- Mighty Glacier: War elephants, which can inflict a lot of famage and take as much.
- Soft-Spoken Sadist: Mauritanian fighters. They have surprisingly soft voices for guys who look like Bob Sapp's long lost brothers, but most of their lines are about spilling blood.
- Rock Beats Laser: Most of those guys would not look out of place in a Conan the Barbarian story, but their rudimentary tactics can wear down an unaware enemy.
- Praetorian Guard: The Sacred Legion.
- We Have Reserves: Their mercenary forces are overly disposable, with an option designed to obtain economic benefit from their deaths and even a kind of unit even designed to die. In general, Carthage's modus operandi is sending human waves until the enemy cries uncle. Instructionals for the game often joke that if your Carthaginian troops don't have a number advantage of 10-1 over your enemy, you are losing the war.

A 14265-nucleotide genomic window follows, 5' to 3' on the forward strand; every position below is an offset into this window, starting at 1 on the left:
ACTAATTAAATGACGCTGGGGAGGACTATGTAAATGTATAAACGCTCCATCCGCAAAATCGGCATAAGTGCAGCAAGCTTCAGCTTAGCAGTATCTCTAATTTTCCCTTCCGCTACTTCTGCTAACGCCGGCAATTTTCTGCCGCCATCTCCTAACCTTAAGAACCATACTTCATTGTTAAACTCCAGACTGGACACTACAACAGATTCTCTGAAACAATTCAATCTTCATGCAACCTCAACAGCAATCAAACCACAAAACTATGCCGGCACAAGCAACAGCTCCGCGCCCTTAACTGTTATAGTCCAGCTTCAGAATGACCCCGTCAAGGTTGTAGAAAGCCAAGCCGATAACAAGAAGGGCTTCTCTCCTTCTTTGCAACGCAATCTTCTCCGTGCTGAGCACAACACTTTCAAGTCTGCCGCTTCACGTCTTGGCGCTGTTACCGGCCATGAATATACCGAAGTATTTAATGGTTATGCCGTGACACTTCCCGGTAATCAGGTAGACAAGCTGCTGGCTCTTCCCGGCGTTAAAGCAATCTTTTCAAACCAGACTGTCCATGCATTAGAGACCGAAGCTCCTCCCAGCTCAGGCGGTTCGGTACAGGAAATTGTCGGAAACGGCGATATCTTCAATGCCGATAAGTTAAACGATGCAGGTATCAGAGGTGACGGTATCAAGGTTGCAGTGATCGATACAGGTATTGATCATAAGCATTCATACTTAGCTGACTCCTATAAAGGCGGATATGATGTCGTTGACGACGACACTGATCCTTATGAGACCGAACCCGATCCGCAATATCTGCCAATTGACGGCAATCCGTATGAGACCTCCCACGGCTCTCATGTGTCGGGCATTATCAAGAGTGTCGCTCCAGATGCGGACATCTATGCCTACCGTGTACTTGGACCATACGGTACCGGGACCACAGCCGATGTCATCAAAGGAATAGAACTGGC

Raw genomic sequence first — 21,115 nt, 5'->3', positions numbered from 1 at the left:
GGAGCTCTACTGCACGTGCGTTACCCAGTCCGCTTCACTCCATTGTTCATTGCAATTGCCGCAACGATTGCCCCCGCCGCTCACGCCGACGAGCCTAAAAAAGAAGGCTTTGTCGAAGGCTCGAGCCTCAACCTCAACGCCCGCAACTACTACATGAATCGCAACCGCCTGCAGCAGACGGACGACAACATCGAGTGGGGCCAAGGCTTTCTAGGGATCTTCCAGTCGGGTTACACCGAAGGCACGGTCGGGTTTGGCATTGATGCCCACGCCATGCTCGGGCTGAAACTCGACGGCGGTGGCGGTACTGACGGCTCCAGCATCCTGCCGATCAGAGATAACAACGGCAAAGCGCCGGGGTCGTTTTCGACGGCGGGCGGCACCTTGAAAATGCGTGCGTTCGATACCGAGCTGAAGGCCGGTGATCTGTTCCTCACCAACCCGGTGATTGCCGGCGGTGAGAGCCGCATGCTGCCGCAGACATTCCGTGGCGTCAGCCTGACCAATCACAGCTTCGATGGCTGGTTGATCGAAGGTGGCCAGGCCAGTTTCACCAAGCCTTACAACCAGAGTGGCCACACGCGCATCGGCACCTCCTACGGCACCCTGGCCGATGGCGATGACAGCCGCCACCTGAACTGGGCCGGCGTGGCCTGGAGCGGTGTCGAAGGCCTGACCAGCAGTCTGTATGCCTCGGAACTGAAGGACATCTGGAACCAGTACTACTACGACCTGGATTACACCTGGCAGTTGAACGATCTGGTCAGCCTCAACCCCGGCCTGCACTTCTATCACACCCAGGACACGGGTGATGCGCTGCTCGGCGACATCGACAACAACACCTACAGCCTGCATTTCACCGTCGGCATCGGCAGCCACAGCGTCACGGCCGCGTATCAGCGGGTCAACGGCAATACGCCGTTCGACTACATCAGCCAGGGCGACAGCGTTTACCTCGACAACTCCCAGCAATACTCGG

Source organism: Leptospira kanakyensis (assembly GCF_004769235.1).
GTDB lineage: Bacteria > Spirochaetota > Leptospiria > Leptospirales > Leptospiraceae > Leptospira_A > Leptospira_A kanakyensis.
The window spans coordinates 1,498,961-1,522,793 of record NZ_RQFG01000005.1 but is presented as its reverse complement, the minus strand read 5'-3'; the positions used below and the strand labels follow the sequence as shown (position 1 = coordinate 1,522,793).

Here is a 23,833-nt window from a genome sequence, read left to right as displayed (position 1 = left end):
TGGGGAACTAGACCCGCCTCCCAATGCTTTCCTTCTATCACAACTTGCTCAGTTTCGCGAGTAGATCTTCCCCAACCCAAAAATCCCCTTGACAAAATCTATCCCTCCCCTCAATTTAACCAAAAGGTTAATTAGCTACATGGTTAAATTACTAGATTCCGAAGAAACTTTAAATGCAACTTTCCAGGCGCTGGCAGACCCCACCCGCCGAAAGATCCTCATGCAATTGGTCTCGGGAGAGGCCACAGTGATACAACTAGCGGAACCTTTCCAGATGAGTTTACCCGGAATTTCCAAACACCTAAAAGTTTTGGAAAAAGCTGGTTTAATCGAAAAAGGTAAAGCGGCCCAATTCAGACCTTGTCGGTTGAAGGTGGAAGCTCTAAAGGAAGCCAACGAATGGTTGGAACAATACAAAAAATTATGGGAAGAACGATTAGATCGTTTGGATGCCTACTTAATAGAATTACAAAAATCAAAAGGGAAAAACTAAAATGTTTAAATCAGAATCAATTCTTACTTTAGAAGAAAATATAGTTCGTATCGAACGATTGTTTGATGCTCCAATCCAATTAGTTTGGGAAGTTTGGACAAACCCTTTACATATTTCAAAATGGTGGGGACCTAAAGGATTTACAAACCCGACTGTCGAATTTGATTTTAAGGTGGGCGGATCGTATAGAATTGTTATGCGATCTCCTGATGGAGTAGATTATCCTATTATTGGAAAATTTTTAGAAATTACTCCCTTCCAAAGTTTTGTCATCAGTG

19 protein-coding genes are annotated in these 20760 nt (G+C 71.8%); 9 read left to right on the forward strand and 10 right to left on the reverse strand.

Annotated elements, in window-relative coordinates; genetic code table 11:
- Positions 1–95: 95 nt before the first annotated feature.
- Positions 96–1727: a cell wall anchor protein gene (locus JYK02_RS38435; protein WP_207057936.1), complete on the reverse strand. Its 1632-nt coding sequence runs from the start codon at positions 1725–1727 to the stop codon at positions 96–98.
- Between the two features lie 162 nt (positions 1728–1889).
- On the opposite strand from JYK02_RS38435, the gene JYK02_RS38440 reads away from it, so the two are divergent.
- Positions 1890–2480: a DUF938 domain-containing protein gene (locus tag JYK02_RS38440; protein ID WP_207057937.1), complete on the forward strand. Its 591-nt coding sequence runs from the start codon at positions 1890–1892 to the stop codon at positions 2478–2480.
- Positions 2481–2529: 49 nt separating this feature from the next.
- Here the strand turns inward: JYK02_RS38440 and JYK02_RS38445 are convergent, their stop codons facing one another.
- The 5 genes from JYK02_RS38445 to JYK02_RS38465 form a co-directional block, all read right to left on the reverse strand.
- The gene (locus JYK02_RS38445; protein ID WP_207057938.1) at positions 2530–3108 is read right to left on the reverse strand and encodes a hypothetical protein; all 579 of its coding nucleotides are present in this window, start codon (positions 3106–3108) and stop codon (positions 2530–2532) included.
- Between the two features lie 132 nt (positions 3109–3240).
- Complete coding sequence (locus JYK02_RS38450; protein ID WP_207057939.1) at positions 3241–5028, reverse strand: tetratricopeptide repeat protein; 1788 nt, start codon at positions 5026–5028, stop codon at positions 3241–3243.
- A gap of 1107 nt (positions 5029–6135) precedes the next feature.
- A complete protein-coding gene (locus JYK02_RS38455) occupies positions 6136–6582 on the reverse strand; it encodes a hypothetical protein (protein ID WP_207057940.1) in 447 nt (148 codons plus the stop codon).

- Zerg Rush: To put it simply, Carthage lost the unit lottery: most of their unit classes are ill equipped, have low stats or are just plain absent (for example, they don't have cavalry or defensive units), and even their heroes are quite bad compared to most civilizations. However, they have the right abilities to gather gigantic masses of fighters and send them to the battlefield one after another. What they cannot accomplish by warrior skill, they accomplish by sheer numbers.
Rome's bane from the northern islands, Britannia is Imperivm's barbarian artillery. Though slow and heavy, their insanely powerful Highland and Norman warriors are human tanks on the battlefield, and the long-range expertise of their support men and heroes make this faction dangerous from any position.